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Cultural Transfer through Translation

The Circulation of Enlightened Thought in Europe by Means of Translation

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Edited by Stefanie Stockhorst

Given that the dissemination of enlightened thought in Europe was mostly effected through translations, the present collection of essays focuses on how its cultural adaptation took place in various national contexts. For the first time, the theoretical model of ‘cultural transfer’ (Espagne/Werner) is applied to the eighteenth century: The intercultural dynamics of the Enlightenment become manifest in the transformation process between the original and target cultures, be it by way of acculturation, creative enhancement, or misunderstanding. Resulting in shifts of meaning, translations offer a key not just to contemporary translation practice but to the discursive network of the European Enlightenment in general. The case studies united here explore both how translations contributed to the transnational standardisation of certain key concepts, values and texts, and how they reflect national specifications of enlightened discourses. Hence, the volume contributes to Enlightenment studies, at least as much as to historical translation studies.

Arabic Literary Thresholds

Sites of Rhetorical Turn in Contemporary Scholarship

Edited by Muhsin Al-Musawi

This volume, dedicated to Jaroslav Stetkevych, includes a number of original contributions that signify a rhetorical shift in the social sciences and Arabic studies. The articles and essays deal with Orientalism, classical Arabic tradition, Andalusian poetry, Francophone literature, translation, architecture and poetry, comparative studies, and Sufism. Literary production is studied in its own terms to situate these literary concerns in the mainstream of cultural studies. The outcome is a solid and highly sophisticated scholarship that makes this book one of the most needed among scholars and students of comparative literature, Arabic poetics and politics, Orientalism, Afro-Asian studies, East/West encounters and translation.

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Edited by Leong Ko

Translation and interpreting (T/I) and cross-cultural communication activities in the Asia Pacific are unique in that they involve vastly different languages and cultures. Such differences pose challenges for T/I practitioners and researchers as well as scholars of cross-cultural studies. In Translation and Cross-Cultural Communication Studies in the Asia Pacific, Leong Ko and Ping Chen provide a comprehensive and in-depth account of various issues encountered in translation and interpreting activities and cross-cultural communication in the Asia Pacific.

The book covers six areas including translation research from the historical perspective and different issues in translation studies; research on literary translation; studies on translation for special purposes; research on interpreting; translation and interpreting training; and research on issues in cross-cultural communication.

Uwe Vagelpohl

© Koninklijke Brill NV, Leiden, 2010 DOI: 10.1163/187783710X536707 Oriens 38 (2010) 165-184 brill.nl/orie Cultural Accommodation and the Idea of Translation Uwe Vagelpohl University of Warwick Abstract The translations produced in the course of the Greek-Arabic translation movement of the ninth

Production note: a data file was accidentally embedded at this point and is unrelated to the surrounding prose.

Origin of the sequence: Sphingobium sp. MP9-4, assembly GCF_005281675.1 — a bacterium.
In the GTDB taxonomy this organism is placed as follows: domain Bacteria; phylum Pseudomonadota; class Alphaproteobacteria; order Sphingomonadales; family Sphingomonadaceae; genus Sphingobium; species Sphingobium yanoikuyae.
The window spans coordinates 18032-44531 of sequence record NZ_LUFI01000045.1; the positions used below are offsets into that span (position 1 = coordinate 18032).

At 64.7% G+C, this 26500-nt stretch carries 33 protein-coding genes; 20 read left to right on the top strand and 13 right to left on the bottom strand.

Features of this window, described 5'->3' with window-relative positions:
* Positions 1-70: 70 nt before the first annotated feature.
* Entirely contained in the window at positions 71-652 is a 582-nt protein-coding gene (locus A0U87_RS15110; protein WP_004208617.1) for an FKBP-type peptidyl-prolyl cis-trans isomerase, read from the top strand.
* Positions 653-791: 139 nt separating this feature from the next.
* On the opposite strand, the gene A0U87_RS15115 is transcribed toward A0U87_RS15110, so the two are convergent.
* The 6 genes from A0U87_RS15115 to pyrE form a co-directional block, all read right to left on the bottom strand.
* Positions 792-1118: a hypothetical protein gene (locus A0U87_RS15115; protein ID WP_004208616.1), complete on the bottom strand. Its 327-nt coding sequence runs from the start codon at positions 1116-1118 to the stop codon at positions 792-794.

Mustapha Ettobi

CULTURAL REPRESENTATION IN LITERARY TRANSLATION: TRANSLATORS AS MEDIATORS/CREATORS 1 MUSTAPHA ETTOBI McGill University Abstract This article examines the French and English translations of Mohamed Choukri’s Al- Khubz al-º®f¬ ( For Bread Alone ), by Tahar Ben Jelloun and Paul Bowles respec

The Uneven Travels of World Literature

On Creole and Untranslatability in Sam Selvon’s The Lonely Londoners and Miriam Mandelkow’s Die Taugenichtse

Birgit Neumann

cultural and historical particularity […] with the equally massive fact of cross-cultural and cross-historical accessibility” (Geertz 48). It has been argued that it is impossible to translate, read and understand the connotations of Creoles without their distinct historical and cultural contexts, from

Toby Osborne and Joan-Pau Rubiés

the better) is a far “messier” conception of early modern diplomacy in its increasingly global context. In relation to this special edition, with its focus on “cultural translations” between Europeans and those beyond Europe, and on the issue of cultural commensurability, as explored below, several

Sabrina Corbellini

with lay and religious alike. Using the example of Jacopo Gradenigo as a connecting thread, this contribution will illustrate—after a description of the status quaestionis in the research of medieval vernacular Bible in Italy—which processes of cultural transmission and translation contributed to the

Fruma Zachs and Basilius Bawardi

cultural translations, in the sense that they were concerned more with general cultural processes than with finite linguistic products. 3 The notion of “cultural translation” has multifaceted interpretations and was developed primarily by the Indian cultural theorist Homi K. Bhabha. 4 In this article we

Yanli Guo

). Of these eight short stories, at least three are “created through translation”: “Fishing-Line Lovers” (Diaosi yinyuan 釣絲姻緣), “Spilled Milk” (Fu shui 覆水) and “The One-Armed Lieutenant” (Du bi shaowei 獨臂少尉). The cultural background, the characters’ appearance, and the setting and situations in these